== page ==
Networking to support suicide survivors.
ABSTRACT This paper is the first report on a national program for increasing bereavement support for suicide survivors in the Flemish region in Belgium. A Working Group consisting of representatives of a wide variety of mental health institutions, social programs, and suicide survivor groups in the area determined that a program developing networks between the services seems to hold the greatest promise for both an increase in the number of services available and an improvement in the quality of services offered.
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ABSTRACT: Background: Since the seminal publications of Shneidman (1969) and Cain (1972), suicide bereavement and postvention have attracted increasing research interest. Aims: To examine the topics of suicide bereavement and postvention in the core international suicidology journals, since their inception until mid-2013, in order to reveal the number of postvention articles throughout the years, their geographic distribution, and the topics of suicide bereavement and postvention that have been published. Method: The online databases of four journals (Crisis, The Journal of Crisis Intervention and Suicide Prevention; Suicide and Life-Threatening Behavior [SLTB]; Archives of Suicide Research; and Suicidology Online) as well as the tables of content of all issues were searched. The number of articles and the countries of origin were quantified, and articles were categorized according to their content. Results: The search identified 144 postvention articles, published during the past 40 years, almost exclusively in two journals (Crisis and SLTB). The majority of articles were (co-)authored by authors from Anglo-Saxon, Western countries. Articles were categorized in three groups: characteristics of suicide bereavement (n = 73), postvention programs (n = 66), and definition/theory and epidemiology of survivors (n = 5). Conclusion: Articles on suicide bereavement and postvention have been published mostly in two suicidology journals, albeit in modest numbers, and from a limited number of mostly Western countries. Our understanding of suicide bereavement and the provision of survivor support might benefit from the development of consensual definitions and from studies in other parts of the world.Crisis The Journal of Crisis Intervention and Suicide Prevention 08/2014; 35(5):1-11. DOI:10.1027/0227-5910/a000269 · 1.09 Impact Factor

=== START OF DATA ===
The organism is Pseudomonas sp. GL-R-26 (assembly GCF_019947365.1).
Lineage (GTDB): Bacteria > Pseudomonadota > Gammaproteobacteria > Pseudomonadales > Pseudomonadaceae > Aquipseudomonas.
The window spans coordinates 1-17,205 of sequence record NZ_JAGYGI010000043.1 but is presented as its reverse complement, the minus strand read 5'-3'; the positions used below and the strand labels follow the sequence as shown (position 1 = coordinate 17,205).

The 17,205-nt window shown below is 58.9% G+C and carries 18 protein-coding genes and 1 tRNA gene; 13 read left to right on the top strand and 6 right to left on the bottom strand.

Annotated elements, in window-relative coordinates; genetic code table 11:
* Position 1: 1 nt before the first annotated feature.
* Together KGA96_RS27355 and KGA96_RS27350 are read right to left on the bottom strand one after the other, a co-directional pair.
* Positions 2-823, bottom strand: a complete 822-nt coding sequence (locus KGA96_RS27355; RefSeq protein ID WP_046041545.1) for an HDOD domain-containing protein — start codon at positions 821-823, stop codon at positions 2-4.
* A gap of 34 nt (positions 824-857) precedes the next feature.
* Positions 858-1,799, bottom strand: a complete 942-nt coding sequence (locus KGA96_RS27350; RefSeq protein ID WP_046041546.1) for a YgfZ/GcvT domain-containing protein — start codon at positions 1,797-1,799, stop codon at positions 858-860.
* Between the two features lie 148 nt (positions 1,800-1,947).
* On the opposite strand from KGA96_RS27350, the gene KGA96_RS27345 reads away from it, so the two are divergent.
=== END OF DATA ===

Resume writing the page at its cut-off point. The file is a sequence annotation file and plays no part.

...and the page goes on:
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ABSTRACT: Engagement in sports and physical activity, either actively as an athlete or in a passive way as a spectator, impacts interpersonal behavior and physical and mental health. The study reviews literature on the relationship between sports spectatorship and suicidal behavior to ascertain whether sports spectatorship has an impact on suicidal behavior, either increasing the risk or being a protective factor. The literature was searched via PubMed/MEDLINE and PsycINFO. Nine studies published between 1986 and 2006 were identified. The reviewed studies focused on the impact of sports events on the societal level, and analyzed data regarding national or local suicide rates. Their results indicate that sports events can have an impact on suicide mortality and morbidity, but this relationship seems to be mediated by age, gender, marital status, and alcohol consumption, as well as the process and outcome of the game (e.g., victory vs. defeat of the favored team). There is some evidence that sports events can reduce the rates of suicide on the societal level; however, there is a lack of studies exploring how sports spectatorship might influence levels of suicide risk in individuals and how mediating variables might operate on the individual level.Crisis The Journal of Crisis Intervention and Suicide Prevention 01/2009; 30(3):144-52. DOI:10.1027/0227-5910.30.3.144 · 1.09 Impact Factor
Article: Can postvention be prevention?[Show abstract] [Hide abstract]
ABSTRACT: There has been recent interest in postvention activities which involve provision of support to family members and others affected by a suicide death. To review the current status of postvention support, including definitions used and the objectives and effectiveness of support activities for people bereaved by suicide. Selected controlled studies of support activities and programs are reviewed with narrative comment. Results. Not applicable. Effective postvention support can be viewed as contributing toward suicide prevention among those people who are bereaved by suicide. Further development of support programs is needed.Crisis The Journal of Crisis Intervention and Suicide Prevention 02/2009; 30(1):43-7. DOI:10.1027/0227-5910.30.1.43 · 1.09 Impact Factor